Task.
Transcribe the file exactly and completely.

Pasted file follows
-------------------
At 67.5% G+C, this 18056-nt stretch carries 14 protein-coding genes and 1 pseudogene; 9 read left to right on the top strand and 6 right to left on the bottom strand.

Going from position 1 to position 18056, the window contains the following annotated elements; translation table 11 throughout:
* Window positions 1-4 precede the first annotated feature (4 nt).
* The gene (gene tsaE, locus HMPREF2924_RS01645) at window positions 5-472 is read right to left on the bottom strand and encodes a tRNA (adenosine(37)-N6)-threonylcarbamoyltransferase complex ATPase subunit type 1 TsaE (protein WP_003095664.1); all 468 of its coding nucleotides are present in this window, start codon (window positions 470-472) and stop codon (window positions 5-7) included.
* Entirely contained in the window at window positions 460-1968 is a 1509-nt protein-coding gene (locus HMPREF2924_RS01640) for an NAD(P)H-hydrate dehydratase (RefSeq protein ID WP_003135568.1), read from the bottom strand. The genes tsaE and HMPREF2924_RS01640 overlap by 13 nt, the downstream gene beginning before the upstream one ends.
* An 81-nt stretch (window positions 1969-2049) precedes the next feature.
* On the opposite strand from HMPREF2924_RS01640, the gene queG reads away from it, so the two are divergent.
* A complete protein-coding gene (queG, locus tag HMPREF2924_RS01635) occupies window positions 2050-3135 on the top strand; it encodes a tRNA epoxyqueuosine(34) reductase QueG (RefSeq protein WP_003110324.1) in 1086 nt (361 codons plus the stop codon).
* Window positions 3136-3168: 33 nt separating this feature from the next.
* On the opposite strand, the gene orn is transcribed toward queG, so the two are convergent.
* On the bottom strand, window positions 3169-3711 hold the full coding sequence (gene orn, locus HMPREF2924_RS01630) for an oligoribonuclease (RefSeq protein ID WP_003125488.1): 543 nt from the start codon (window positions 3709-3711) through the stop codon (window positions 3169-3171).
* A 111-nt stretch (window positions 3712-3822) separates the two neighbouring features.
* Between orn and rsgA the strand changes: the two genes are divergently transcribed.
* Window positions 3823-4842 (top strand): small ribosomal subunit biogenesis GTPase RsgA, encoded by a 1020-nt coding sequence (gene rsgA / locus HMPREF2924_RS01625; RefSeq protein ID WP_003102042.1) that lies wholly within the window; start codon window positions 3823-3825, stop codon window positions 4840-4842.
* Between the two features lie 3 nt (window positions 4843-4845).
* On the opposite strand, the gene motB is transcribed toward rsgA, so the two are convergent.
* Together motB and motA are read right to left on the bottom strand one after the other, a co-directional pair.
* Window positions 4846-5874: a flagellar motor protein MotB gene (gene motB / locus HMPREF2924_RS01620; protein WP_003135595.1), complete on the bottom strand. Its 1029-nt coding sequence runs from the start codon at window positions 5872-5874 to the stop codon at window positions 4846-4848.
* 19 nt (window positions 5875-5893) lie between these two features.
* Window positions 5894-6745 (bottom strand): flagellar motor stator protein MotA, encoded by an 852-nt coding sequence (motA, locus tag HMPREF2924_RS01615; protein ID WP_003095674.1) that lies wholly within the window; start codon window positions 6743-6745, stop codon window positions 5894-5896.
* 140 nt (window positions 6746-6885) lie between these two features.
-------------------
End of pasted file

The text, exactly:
At 67.5% G+C, this 18056-nt stretch carries 14 protein-coding genes and 1 pseudogene; 9 read left to right on the top strand and 6 right to left on the bottom strand.

Going from position 1 to position 18056, the window contains the following annotated elements; translation table 11 throughout:
* Window positions 1-4 precede the first annotated feature (4 nt).
* The gene (gene tsaE, locus HMPREF2924_RS01645) at window positions 5-472 is read right to left on the bottom strand and encodes a tRNA (adenosine(37)-N6)-threonylcarbamoyltransferase complex ATPase subunit type 1 TsaE (protein WP_003095664.1); all 468 of its coding nucleotides are present in this window, start codon (window positions 470-472) and stop codon (window positions 5-7) included.
* Entirely contained in the window at window positions 460-1968 is a 1509-nt protein-coding gene (locus HMPREF2924_RS01640) for an NAD(P)H-hydrate dehydratase (RefSeq protein ID WP_003135568.1), read from the bottom strand. The genes tsaE and HMPREF2924_RS01640 overlap by 13 nt, the downstream gene beginning before the upstream one ends.
* An 81-nt stretch (window positions 1969-2049) precedes the next feature.
* On the opposite strand from HMPREF2924_RS01640, the gene queG reads away from it, so the two are divergent.
* A complete protein-coding gene (queG, locus tag HMPREF2924_RS01635) occupies window positions 2050-3135 on the top strand; it encodes a tRNA epoxyqueuosine(34) reductase QueG (RefSeq protein WP_003110324.1) in 1086 nt (361 codons plus the stop codon).
* Window positions 3136-3168: 33 nt separating this feature from the next.
* On the opposite strand, the gene orn is transcribed toward queG, so the two are convergent.
* On the bottom strand, window positions 3169-3711 hold the full coding sequence (gene orn, locus HMPREF2924_RS01630) for an oligoribonuclease (RefSeq protein ID WP_003125488.1): 543 nt from the start codon (window positions 3709-3711) through the stop codon (window positions 3169-3171).
* A 111-nt stretch (window positions 3712-3822) separates the two neighbouring features.
* Between orn and rsgA the strand changes: the two genes are divergently transcribed.
* Window positions 3823-4842 (top strand): small ribosomal subunit biogenesis GTPase RsgA, encoded by a 1020-nt coding sequence (gene rsgA / locus HMPREF2924_RS01625; RefSeq protein ID WP_003102042.1) that lies wholly within the window; start codon window positions 3823-3825, stop codon window positions 4840-4842.
* Between the two features lie 3 nt (window positions 4843-4845).
* On the opposite strand, the gene motB is transcribed toward rsgA, so the two are convergent.
* Together motB and motA are read right to left on the bottom strand one after the other, a co-directional pair.
* Window positions 4846-5874: a flagellar motor protein MotB gene (gene motB / locus HMPREF2924_RS01620; protein WP_003135595.1), complete on the bottom strand. Its 1029-nt coding sequence runs from the start codon at window positions 5872-5874 to the stop codon at window positions 4846-4848.
* 19 nt (window positions 5875-5893) lie between these two features.
* Window positions 5894-6745 (bottom strand): flagellar motor stator protein MotA, encoded by an 852-nt coding sequence (motA, locus tag HMPREF2924_RS01615; protein ID WP_003095674.1) that lies wholly within the window; start codon window positions 6743-6745, stop codon window positions 5894-5896.
* 140 nt (window positions 6746-6885) lie between these two features.